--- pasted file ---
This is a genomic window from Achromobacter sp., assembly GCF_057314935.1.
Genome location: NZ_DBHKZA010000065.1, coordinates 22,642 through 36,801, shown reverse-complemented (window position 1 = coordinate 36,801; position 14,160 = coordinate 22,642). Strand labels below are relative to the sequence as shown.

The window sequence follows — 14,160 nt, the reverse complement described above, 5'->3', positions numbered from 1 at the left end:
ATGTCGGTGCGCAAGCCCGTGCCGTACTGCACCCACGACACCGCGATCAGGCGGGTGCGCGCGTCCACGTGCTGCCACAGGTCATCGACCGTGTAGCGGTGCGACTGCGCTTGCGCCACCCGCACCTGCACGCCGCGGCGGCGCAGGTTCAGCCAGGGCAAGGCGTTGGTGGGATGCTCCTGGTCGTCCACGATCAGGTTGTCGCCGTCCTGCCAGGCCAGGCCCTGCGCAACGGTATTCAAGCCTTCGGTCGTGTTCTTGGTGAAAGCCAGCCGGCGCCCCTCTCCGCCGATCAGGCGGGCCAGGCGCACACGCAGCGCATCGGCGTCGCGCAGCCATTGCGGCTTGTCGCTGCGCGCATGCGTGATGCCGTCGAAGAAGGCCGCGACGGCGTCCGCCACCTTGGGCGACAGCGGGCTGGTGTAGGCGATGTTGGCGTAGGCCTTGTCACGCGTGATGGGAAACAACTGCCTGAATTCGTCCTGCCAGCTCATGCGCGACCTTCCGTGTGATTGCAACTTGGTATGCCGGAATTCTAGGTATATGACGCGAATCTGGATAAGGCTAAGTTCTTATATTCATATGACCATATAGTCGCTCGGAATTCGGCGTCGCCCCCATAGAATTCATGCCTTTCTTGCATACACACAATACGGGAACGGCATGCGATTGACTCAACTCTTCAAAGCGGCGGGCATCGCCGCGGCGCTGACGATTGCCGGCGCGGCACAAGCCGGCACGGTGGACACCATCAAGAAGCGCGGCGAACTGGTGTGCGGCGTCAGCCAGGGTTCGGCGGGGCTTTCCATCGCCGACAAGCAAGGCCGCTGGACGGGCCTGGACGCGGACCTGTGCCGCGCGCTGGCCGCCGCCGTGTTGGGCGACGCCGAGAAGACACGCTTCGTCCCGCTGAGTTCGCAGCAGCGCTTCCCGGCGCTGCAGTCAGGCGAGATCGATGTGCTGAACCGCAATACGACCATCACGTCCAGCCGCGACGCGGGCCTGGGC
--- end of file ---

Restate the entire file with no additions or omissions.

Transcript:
This is a genomic window from Achromobacter sp., assembly GCF_057314935.1.
Genome location: NZ_DBHKZA010000065.1, coordinates 22,642 through 36,801, shown reverse-complemented (window position 1 = coordinate 36,801; position 14,160 = coordinate 22,642). Strand labels below are relative to the sequence as shown.

The window sequence follows — 14,160 nt, the reverse complement described above, 5'->3', positions numbered from 1 at the left end:
ATGTCGGTGCGCAAGCCCGTGCCGTACTGCACCCACGACACCGCGATCAGGCGGGTGCGCGCGTCCACGTGCTGCCACAGGTCATCGACCGTGTAGCGGTGCGACTGCGCTTGCGCCACCCGCACCTGCACGCCGCGGCGGCGCAGGTTCAGCCAGGGCAAGGCGTTGGTGGGATGCTCCTGGTCGTCCACGATCAGGTTGTCGCCGTCCTGCCAGGCCAGGCCCTGCGCAACGGTATTCAAGCCTTCGGTCGTGTTCTTGGTGAAAGCCAGCCGGCGCCCCTCTCCGCCGATCAGGCGGGCCAGGCGCACACGCAGCGCATCGGCGTCGCGCAGCCATTGCGGCTTGTCGCTGCGCGCATGCGTGATGCCGTCGAAGAAGGCCGCGACGGCGTCCGCCACCTTGGGCGACAGCGGGCTGGTGTAGGCGATGTTGGCGTAGGCCTTGTCACGCGTGATGGGAAACAACTGCCTGAATTCGTCCTGCCAGCTCATGCGCGACCTTCCGTGTGATTGCAACTTGGTATGCCGGAATTCTAGGTATATGACGCGAATCTGGATAAGGCTAAGTTCTTATATTCATATGACCATATAGTCGCTCGGAATTCGGCGTCGCCCCCATAGAATTCATGCCTTTCTTGCATACACACAATACGGGAACGGCATGCGATTGACTCAACTCTTCAAAGCGGCGGGCATCGCCGCGGCGCTGACGATTGCCGGCGCGGCACAAGCCGGCACGGTGGACACCATCAAGAAGCGCGGCGAACTGGTGTGCGGCGTCAGCCAGGGTTCGGCGGGGCTTTCCATCGCCGACAAGCAAGGCCGCTGGACGGGCCTGGACGCGGACCTGTGCCGCGCGCTGGCCGCCGCCGTGTTGGGCGACGCCGAGAAGACACGCTTCGTCCCGCTGAGTTCGCAGCAGCGCTTCCCGGCGCTGCAGTCAGGCGAGATCGATGTGCTGAACCGCAATACGACCATCACGTCCAGCCGCGACGCGGGCCTGGGC